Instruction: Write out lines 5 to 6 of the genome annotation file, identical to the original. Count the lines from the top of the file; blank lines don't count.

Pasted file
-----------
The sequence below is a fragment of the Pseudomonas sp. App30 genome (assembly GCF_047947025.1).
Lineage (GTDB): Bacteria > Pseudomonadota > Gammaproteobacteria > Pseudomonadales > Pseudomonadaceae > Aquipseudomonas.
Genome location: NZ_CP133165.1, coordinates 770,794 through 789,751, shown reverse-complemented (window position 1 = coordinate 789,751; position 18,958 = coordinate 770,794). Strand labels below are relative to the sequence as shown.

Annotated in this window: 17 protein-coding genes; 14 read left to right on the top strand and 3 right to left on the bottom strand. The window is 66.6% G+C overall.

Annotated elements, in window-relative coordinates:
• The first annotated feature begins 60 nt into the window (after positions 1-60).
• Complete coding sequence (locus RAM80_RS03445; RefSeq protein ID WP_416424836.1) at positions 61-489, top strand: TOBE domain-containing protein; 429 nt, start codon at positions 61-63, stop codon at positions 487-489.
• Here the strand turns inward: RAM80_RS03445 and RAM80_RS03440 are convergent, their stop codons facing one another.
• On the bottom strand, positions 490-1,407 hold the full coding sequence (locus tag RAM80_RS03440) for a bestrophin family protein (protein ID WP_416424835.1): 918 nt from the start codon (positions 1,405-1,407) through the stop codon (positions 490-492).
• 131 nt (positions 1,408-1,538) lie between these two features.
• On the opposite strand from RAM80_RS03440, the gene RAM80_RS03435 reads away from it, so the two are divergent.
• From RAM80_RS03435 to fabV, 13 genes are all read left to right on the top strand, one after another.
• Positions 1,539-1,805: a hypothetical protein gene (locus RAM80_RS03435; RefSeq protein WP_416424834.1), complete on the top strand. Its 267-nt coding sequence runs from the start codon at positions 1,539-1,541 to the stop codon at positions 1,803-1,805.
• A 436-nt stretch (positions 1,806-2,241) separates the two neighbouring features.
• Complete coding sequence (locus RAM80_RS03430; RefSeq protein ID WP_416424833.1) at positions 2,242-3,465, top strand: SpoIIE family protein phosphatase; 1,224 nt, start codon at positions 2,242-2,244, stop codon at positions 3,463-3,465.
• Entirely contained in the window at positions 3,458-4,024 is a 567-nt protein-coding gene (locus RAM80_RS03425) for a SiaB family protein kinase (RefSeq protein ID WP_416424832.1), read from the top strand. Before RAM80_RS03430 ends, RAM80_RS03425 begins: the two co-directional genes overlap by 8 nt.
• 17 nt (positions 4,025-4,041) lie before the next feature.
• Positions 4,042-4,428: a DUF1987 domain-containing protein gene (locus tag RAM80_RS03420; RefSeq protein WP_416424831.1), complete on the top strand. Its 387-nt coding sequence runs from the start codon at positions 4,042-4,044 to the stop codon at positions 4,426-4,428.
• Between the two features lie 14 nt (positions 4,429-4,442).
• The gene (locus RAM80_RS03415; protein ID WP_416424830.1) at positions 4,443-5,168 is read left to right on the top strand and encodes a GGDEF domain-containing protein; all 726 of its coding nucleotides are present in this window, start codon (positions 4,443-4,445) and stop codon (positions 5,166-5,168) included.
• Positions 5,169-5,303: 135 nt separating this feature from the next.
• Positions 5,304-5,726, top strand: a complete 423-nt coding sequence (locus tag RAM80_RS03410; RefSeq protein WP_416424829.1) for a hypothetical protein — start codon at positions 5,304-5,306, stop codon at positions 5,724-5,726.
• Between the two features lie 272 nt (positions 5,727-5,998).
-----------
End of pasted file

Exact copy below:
Annotated elements, in window-relative coordinates:
• The first annotated feature begins 60 nt into the window (after positions 1-60).